Art and Entertainment


Music Pirates Also Buy Music, But Does Anyone Else?

April 23, 2009 05:30 PM
by Liz Colville
A BI Norwegian School of Management study found that among 2,000 Norwegians, those who download music illegally are also the ones purchasing most of it, raising questions about the people who are doing neither.

Study: P2P Downloaders 10 Times More Likely to Buy Music

Led by Professor Anne-Britt Gran, the study showed that “those who downloaded ‘free’ music—whether from lawful or seedy sources—were also 10 times more likely to pay for music,” The Guardian reported.

The findings suggest that what may have been considered two distinct groups of music lovers—the “[m]illions of internet do-gooders” who purchase digital music on sites like Amazon and iTunes, and the people who download free music, either legally or using peer-to-peer (P2P) sites—may actually be one and the same.
In deciphering the study, CNET’s Matt Asay proposes that consumers of music are simply being discerning. “People may be downloading songs in anticipation of buying those worth their 99 cents. In this way, most of the downloaded songs will never be followed by a click-to-purchase.”

Others are less convinced by the data in the study, noting that it is not available in English and that Norwegian press coverage of the story has been very roughly translated by English sources such as Ars Technica.

Further, overall music sales are declining even as digital music sales climb, which highlights an apparent lack of participation going on: Those who don’t care enough about music are neither stealing it nor purchasing it.

Longer-term analysis of people’s behavior is needed, the blogger and music critic Eric Harvey suggests. In such studies as this one, “[W]e limit the respondents’ voices to a binary discourse of ‘legal’ or ‘illegal’, when in reality, our behaviors rarely ever do the same.”

Meanwhile, the music industry has begun to covet the abundant, free-for-all atmosphere created by illegal music sites by offering music to companies like Nokia, which are packaging unlimited music downloads as part of cell phone service plans “so the cost to the consumer is disguised,” The New York Times reported in January.

Background: Previous evidence that P2P users also buy music

A 2006 study commissioned by the Canadian Record Industry Association polled 1,229 people over the age of 13 and found that among those who said they had downloaded music from the Internet, 36.4 percent of their music files were ripped from a CD collection and 32.6 percent were from file-sharing, or P2P services.

Notably, among those who said they had used such P2P sites, 21 percent said they had subsequently purchased files they downloaded “10 or more times,” 27 percent said they’d purchased between two and 10 times, and 25 percent said they had purchased less than twice. "The younger Canadians are, the more likely they are to believe downloading shared music is legal."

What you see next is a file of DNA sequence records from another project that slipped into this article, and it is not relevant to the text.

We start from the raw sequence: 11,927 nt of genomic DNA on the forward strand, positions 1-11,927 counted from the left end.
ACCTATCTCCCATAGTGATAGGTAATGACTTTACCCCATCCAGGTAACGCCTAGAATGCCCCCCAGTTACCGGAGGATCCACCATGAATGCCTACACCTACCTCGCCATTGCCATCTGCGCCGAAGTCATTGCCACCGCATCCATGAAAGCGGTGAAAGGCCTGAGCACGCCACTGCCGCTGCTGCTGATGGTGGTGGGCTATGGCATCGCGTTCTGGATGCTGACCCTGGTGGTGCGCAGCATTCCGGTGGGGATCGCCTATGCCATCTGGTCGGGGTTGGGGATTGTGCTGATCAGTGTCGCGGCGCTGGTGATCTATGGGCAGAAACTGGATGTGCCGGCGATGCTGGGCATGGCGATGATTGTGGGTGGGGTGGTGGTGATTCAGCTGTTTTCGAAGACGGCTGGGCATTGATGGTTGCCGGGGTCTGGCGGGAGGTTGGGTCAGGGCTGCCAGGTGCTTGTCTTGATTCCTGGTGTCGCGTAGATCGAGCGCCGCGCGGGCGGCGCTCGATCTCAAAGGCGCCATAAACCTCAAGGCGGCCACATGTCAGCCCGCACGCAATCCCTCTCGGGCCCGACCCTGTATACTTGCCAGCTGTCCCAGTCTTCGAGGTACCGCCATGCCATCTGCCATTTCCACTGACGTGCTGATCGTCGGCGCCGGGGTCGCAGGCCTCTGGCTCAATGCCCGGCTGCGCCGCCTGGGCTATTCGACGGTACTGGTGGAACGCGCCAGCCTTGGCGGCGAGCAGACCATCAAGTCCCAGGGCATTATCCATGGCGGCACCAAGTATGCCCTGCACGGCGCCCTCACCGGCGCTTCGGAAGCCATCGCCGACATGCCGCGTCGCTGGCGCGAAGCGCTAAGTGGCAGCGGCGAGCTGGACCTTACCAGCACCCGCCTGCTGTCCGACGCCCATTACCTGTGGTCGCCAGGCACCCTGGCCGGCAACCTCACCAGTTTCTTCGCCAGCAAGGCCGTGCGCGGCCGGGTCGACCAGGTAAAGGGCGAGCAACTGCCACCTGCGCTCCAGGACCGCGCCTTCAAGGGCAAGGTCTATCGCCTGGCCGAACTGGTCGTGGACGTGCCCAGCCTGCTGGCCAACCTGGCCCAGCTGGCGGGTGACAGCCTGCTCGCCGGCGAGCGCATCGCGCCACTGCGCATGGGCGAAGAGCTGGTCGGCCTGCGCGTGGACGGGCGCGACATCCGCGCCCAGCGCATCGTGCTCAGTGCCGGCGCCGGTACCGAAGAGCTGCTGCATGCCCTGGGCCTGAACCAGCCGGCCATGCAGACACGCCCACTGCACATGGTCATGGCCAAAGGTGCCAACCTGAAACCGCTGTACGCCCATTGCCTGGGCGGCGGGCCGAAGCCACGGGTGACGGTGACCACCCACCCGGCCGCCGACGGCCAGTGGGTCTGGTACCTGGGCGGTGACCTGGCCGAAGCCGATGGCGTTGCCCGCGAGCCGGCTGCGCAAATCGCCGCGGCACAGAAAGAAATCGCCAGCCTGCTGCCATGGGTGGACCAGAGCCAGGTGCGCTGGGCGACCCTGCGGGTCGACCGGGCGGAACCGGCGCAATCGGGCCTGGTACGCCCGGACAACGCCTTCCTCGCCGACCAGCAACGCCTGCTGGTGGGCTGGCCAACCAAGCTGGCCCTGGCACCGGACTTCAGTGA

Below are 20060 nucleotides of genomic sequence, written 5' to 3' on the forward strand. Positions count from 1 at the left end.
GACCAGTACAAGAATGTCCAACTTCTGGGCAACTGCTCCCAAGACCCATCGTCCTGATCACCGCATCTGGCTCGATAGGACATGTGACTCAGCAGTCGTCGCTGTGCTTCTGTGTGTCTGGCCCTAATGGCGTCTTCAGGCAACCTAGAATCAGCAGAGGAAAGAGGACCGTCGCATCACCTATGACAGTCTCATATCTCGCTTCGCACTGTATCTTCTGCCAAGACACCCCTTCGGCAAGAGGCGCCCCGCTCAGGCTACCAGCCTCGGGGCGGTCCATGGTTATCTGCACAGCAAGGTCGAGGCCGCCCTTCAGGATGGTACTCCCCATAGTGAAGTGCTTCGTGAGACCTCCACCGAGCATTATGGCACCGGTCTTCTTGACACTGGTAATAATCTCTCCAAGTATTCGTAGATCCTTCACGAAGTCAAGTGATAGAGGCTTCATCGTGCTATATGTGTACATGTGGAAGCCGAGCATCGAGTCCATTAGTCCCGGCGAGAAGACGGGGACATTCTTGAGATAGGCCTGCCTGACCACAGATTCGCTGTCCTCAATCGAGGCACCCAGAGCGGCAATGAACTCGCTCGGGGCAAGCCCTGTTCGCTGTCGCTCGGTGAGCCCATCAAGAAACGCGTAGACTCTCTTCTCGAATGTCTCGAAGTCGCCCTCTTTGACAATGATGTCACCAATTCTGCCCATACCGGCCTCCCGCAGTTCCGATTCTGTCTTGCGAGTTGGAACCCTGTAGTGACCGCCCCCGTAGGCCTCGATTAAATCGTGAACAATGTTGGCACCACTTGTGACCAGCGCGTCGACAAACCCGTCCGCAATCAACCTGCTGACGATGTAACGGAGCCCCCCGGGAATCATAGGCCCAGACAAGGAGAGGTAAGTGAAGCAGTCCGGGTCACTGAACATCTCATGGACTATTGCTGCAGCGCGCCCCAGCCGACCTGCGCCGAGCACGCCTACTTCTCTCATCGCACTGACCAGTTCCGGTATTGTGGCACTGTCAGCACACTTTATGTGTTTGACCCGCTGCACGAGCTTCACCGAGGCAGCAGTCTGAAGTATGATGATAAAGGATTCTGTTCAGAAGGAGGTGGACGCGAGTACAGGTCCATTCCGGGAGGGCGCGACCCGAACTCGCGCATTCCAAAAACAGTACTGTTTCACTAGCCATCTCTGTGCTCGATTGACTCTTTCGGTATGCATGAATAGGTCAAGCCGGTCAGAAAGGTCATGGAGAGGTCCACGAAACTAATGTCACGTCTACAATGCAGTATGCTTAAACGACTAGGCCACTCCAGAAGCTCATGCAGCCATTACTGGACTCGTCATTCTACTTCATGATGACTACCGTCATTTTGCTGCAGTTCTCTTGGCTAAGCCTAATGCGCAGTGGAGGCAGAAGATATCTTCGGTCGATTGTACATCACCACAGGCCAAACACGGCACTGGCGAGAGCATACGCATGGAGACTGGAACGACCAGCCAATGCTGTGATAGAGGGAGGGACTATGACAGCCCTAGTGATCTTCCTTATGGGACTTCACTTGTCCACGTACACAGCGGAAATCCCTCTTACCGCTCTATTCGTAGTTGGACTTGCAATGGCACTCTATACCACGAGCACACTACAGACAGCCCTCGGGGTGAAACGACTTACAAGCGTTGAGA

Opinion & Analysis: Music industry professionals skeptical of study

EMI’s Bjorn Rogstad suggested to Aftenposten, a Norwegian newspaper, that “the results make it seem like free downloads stimulate pay downloads, but there’s no way to know for sure,” Ars Technica paraphrased.

“[I] think much more interesting insight could be gleaned by talking to people about their practices, and observing their practices over time,” music critic and blogger Eric Harvey told Idolator. “[I] think we’d find out a lot about the ways in which everyday behavior [with regards to] music doesn’t always align with market-based discourses.”

“I doubt that many people deliberately want to steal music,” CNET’s Matt Asay says. “They simply don't want to buy in inconvenient formats (who wants a physical CD?), or they don't want to pay for casual listening to music that they really don't like enough to buy. So the download becomes the equivalent of listening to music over the radio.”

Scott Plagenhoef, the editor-in-chief of Pitchfork, said in a comment on Idolator that “the survey, its results (from what I’ve seen) and the discussions of it don’t seem to consider” that, perhaps, less and less people actually care about music. In other words, the non-downloaders are just as crucial to such studies as the downloaders.

Related Topic: The "pay what you wish" model

The bands Radiohead and Nine Inch Nails both used “pay what you wish” models for their most recent album releases, offering digital versions first, followed by CDs some weeks later. Recognizing the inevitability that their albums will leak before they are officially released, the bands in effect leaked the albums themselves.

Unlike Radiohead, Nine Inch Nails provided bonuses, such as artwork and a lossless digital format called FLAC, to fans that elected to pay for the digital version of his album “Ghost,” The Register reported.

Most Recent Beyond The Headlines